By Hung Chi-kit and Kacee Ting Wong
Though recurrent expenditures on social welfare in Hong Kong have significantly increased from HK$65.3 billion ($8.35 billion) in 2017-18 to HK$105.7 billion in 2021-22, the increased expenditures have failed to warm the hearts of most of the needy and underprivileged. The deep-seated problem of poverty has remained deadlocked. As a result, there is a deep sense of injustice among some members of society.
Constrained by the restrictions imposed by Article 107 of the Basic Law to achieve a fiscal balance, and confronted with growing political pressure to increase regulation-induced transfers (e.g., regulations to increase health benefits for employees), the Hong Kong Special Administrative Region government has no other option but to find innovative ways to help the underprivileged. The launch of the District Services and Community Care Teams (Care Teams) can be regarded as an experimental supplement to strengthen the existing social welfare system and build a caring and inclusive society in the city.
The government will run the Care Team pilot program for two years. If the government decides to turn the Care Team experiment into a long-term policy, the Care Team initiative has the potential to become a flexible and sustainable supplementary mechanism to support the social welfare system, enabling us to see a streak of bright light breaking through the darkness that has surrounded the festering poverty problem. The Care Team program is flexible and sustainable because it is essentially a public-private partnership that allows the government to avoid making a substantial financial commitment to sustain the program. Supporting the government’s district-level work also enjoys a very high priority on the agenda of the Care Team.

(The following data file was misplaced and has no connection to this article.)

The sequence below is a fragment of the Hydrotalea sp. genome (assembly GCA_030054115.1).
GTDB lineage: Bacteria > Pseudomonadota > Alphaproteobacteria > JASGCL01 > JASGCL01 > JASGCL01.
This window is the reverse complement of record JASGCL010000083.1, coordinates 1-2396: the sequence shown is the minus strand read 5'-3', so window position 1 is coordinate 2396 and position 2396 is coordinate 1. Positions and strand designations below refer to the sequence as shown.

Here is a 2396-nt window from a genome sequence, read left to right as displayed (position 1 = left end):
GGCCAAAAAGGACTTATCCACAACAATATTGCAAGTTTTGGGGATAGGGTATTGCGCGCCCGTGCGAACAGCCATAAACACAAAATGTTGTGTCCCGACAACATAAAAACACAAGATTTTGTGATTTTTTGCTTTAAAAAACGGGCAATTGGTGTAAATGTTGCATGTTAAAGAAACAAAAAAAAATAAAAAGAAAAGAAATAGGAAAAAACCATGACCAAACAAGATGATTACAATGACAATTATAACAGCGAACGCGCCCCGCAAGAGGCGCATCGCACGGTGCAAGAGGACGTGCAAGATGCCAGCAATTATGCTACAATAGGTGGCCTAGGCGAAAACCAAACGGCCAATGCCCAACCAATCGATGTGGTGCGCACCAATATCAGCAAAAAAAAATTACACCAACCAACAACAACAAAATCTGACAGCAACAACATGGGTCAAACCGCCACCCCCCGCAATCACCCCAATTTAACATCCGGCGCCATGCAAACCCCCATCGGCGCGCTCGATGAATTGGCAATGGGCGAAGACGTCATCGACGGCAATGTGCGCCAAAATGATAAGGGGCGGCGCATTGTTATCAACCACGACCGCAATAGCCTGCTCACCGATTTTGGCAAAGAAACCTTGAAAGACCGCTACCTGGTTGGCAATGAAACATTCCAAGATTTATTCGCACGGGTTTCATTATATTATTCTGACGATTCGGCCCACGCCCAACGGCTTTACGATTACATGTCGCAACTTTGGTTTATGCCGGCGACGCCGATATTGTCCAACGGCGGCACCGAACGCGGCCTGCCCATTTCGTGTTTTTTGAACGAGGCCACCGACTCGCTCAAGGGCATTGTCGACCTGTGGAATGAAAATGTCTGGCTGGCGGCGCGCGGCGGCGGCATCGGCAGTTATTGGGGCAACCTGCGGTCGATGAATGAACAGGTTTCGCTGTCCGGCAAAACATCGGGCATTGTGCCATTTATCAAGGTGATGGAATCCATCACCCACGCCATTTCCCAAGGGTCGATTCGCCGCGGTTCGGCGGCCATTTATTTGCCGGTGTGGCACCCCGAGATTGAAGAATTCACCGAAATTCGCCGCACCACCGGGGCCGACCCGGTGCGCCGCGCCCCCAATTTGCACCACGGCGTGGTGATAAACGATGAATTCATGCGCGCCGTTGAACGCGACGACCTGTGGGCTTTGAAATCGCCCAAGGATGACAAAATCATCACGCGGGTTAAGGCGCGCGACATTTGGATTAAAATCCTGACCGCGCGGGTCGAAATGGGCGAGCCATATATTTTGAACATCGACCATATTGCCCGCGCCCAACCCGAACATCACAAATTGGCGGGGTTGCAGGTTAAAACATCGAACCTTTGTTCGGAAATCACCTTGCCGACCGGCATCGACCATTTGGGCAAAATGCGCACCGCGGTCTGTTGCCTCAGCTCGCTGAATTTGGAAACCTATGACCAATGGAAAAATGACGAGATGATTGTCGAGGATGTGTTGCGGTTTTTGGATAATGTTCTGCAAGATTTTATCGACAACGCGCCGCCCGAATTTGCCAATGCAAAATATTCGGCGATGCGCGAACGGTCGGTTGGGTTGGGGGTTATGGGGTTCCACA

As announced in the 2022 Policy Address, Care Teams will be set up in the 18 districts to consolidate community resources and forces, support the government’s district work, and strengthen community networks. Care Teams will organize caring activities and assist in handling emergencies. Acting as a transmission belt, they can also help the government disseminate information to the public and relay the views of the public to the government.
Being the commanders of all Care Teams in their districts, District Officers (DOs) must act in due diligence to supervise the selection process. The selection process for Care Teams consists of two stages: the organization selection stage, and the proposal assessment stage. The first stage of selection is to ensure that organizations forming Care Teams are patriotic and love Hong Kong, support and follow the government’s leadership, have a certain level of district-network and service experience, possess cross-district mobilization capability, and are able to consolidate and seek community resources.
Regarding the second stage, the purpose is to assess the detailed service proposals of the applicant organizations having regard to the service needs of individual subdistricts, so as to select the most suitable organizations to become the Care Teams of the subdistricts. Putting the assessment in the right focus, DOs will prepare service outlines for each subdistrict based on local circumstances, specifying the mandatory service requirements and key performance indicators.
In compliance with the plan, the Care Teams in the two pilot districts, the Tsuen Wan and Southern districts, were set up in the first quarter of 2023. The 18 districts in Hong Kong will be delineated into 452 subdistricts, with one Care Team for each subdistrict. The government provides Care Teams with some of the resources required. Subject to the circumstances of individual subdistricts, the total amount of funding for each Care Team for a two-year service agreement, ranges from about HK$800,000 to HK$1.2 million. The government also encourages the organizations to consolidate the community efforts and provide services through sponsorship, donation and internal resources.